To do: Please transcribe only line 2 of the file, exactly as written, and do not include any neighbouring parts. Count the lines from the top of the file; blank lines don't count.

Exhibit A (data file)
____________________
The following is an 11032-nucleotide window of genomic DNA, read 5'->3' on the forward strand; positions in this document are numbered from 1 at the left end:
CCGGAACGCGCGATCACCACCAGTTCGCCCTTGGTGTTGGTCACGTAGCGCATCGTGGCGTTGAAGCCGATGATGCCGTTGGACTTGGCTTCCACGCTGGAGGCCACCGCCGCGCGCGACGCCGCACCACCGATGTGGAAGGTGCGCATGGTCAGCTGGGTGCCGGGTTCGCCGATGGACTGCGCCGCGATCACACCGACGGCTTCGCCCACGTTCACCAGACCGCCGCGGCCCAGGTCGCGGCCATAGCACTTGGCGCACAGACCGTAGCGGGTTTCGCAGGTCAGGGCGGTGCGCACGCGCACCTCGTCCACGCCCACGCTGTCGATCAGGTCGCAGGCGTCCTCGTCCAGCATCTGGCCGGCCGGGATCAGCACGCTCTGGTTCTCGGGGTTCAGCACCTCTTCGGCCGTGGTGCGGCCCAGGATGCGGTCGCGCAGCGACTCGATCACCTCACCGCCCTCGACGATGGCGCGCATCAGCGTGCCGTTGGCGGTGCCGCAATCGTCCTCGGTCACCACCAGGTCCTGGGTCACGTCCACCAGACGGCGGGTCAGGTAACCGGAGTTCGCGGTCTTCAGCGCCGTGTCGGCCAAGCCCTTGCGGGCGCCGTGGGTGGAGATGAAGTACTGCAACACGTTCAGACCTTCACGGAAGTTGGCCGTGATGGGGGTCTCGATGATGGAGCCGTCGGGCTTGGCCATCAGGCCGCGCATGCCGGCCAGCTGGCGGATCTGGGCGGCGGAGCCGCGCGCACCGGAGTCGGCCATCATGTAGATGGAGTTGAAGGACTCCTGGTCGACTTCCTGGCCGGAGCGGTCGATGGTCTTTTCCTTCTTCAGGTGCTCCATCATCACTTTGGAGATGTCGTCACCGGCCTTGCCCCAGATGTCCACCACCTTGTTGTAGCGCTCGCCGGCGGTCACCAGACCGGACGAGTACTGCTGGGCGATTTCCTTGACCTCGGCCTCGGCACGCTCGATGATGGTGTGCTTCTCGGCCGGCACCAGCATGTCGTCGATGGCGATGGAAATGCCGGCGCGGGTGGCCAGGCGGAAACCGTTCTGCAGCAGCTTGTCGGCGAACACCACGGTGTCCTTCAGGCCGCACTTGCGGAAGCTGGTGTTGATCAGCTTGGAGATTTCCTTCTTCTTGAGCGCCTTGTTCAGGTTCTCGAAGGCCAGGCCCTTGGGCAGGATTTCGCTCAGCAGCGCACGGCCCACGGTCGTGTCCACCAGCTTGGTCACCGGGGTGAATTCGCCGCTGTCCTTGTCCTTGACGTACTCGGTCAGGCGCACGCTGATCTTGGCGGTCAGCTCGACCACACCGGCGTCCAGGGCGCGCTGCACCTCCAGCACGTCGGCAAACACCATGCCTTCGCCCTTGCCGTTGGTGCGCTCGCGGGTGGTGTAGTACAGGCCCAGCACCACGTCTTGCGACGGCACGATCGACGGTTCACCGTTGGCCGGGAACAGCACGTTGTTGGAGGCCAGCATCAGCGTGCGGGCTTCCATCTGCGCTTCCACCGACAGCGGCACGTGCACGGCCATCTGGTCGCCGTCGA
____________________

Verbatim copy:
CCGGAACGCGCGATCACCACCAGTTCGCCCTTGGTGTTGGTCACGTAGCGCATCGTGGCGTTGAAGCCGATGATGCCGTTGGACTTGGCTTCCACGCTGGAGGCCACCGCCGCGCGCGACGCCGCACCACCGATGTGGAAGGTGCGCATGGTCAGCTGGGTGCCGGGTTCGCCGATGGACTGCGCCGCGATCACACCGACGGCTTCGCCCACGTTCACCAGACCGCCGCGGCCCAGGTCGCGGCCATAGCACTTGGCGCACAGACCGTAGCGGGTTTCGCAGGTCAGGGCGGTGCGCACGCGCACCTCGTCCACGCCCACGCTGTCGATCAGGTCGCAGGCGTCCTCGTCCAGCATCTGGCCGGCCGGGATCAGCACGCTCTGGTTCTCGGGGTTCAGCACCTCTTCGGCCGTGGTGCGGCCCAGGATGCGGTCGCGCAGCGACTCGATCACCTCACCGCCCTCGACGATGGCGCGCATCAGCGTGCCGTTGGCGGTGCCGCAATCGTCCTCGGTCACCACCAGGTCCTGGGTCACGTCCACCAGACGGCGGGTCAGGTAACCGGAGTTCGCGGTCTTCAGCGCCGTGTCGGCCAAGCCCTTGCGGGCGCCGTGGGTGGAGATGAAGTACTGCAACACGTTCAGACCTTCACGGAAGTTGGCCGTGATGGGGGTCTCGATGATGGAGCCGTCGGGCTTGGCCATCAGGCCGCGCATGCCGGCCAGCTGGCGGATCTGGGCGGCGGAGCCGCGCGCACCGGAGTCGGCCATCATGTAGATGGAGTTGAAGGACTCCTGGTCGACTTCCTGGCCGGAGCGGTCGATGGTCTTTTCCTTCTTCAGGTGCTCCATCATCACTTTGGAGATGTCGTCACCGGCCTTGCCCCAGATGTCCACCACCTTGTTGTAGCGCTCGCCGGCGGTCACCAGACCGGACGAGTACTGCTGGGCGATTTCCTTGACCTCGGCCTCGGCACGCTCGATGATGGTGTGCTTCTCGGCCGGCACCAGCATGTCGTCGATGGCGATGGAAATGCCGGCGCGGGTGGCCAGGCGGAAACCGTTCTGCAGCAGCTTGTCGGCGAACACCACGGTGTCCTTCAGGCCGCACTTGCGGAAGCTGGTGTTGATCAGCTTGGAGATTTCCTTCTTCTTGAGCGCCTTGTTCAGGTTCTCGAAGGCCAGGCCCTTGGGCAGGATTTCGCTCAGCAGCGCACGGCCCACGGTCGTGTCCACCAGCTTGGTCACCGGGGTGAATTCGCCGCTGTCCTTGTCCTTGACGTACTCGGTCAGGCGCACGCTGATCTTGGCGGTCAGCTCGACCACACCGGCGTCCAGGGCGCGCTGCACCTCCAGCACGTCGGCAAACACCATGCCTTCGCCCTTGCCGTTGGTGCGCTCGCGGGTGGTGTAGTACAGGCCCAGCACCACGTCTTGCGACGGCACGATCGACGGTTCACCGTTGGCCGGGAACAGCACGTTGTTGGAGGCCAGCATCAGCGTGCGGGCTTCCATCTGCGCTTCCACCGACAGCGGCACGTGCACGGCCATCTGGTCGCCGTCGA